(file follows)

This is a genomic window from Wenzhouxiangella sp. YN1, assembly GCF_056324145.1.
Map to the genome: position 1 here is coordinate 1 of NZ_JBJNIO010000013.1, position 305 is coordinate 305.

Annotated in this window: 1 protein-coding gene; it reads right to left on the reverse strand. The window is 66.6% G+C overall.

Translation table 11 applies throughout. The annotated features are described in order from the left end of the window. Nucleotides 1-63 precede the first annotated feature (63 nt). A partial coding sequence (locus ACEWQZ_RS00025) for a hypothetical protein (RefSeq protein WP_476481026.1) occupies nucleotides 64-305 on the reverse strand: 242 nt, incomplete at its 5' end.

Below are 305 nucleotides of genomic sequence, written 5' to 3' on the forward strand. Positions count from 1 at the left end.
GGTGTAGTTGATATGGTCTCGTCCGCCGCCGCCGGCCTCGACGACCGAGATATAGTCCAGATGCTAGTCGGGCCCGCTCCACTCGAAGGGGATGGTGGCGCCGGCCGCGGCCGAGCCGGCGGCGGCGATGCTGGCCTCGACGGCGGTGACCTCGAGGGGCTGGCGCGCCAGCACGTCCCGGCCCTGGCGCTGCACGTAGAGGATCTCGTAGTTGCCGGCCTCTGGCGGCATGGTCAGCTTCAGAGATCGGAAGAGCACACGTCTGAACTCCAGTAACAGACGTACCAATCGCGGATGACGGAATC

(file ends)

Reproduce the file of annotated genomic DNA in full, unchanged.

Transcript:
This is a genomic window from Wenzhouxiangella sp. YN1, assembly GCF_056324145.1.
Map to the genome: position 1 here is coordinate 1 of NZ_JBJNIO010000013.1, position 305 is coordinate 305.

Annotated in this window: 1 protein-coding gene; it reads right to left on the reverse strand. The window is 66.6% G+C overall.

Translation table 11 applies throughout. The annotated features are described in order from the left end of the window. Nucleotides 1-63 precede the first annotated feature (63 nt). A partial coding sequence (locus ACEWQZ_RS00025) for a hypothetical protein (RefSeq protein WP_476481026.1) occupies nucleotides 64-305 on the reverse strand: 242 nt, incomplete at its 5' end.

Below are 305 nucleotides of genomic sequence, written 5' to 3' on the forward strand. Positions count from 1 at the left end.
GGTGTAGTTGATATGGTCTCGTCCGCCGCCGCCGGCCTCGACGACCGAGATATAGTCCAGATGCTAGTCGGGCCCGCTCCACTCGAAGGGGATGGTGGCGCCGGCCGCGGCCGAGCCGGCGGCGGCGATGCTGGCCTCGACGGCGGTGACCTCGAGGGGCTGGCGCGCCAGCACGTCCCGGCCCTGGCGCTGCACGTAGAGGATCTCGTAGTTGCCGGCCTCTGGCGGCATGGTCAGCTTCAGAGATCGGAAGAGCACACGTCTGAACTCCAGTAACAGACGTACCAATCGCGGATGACGGAATC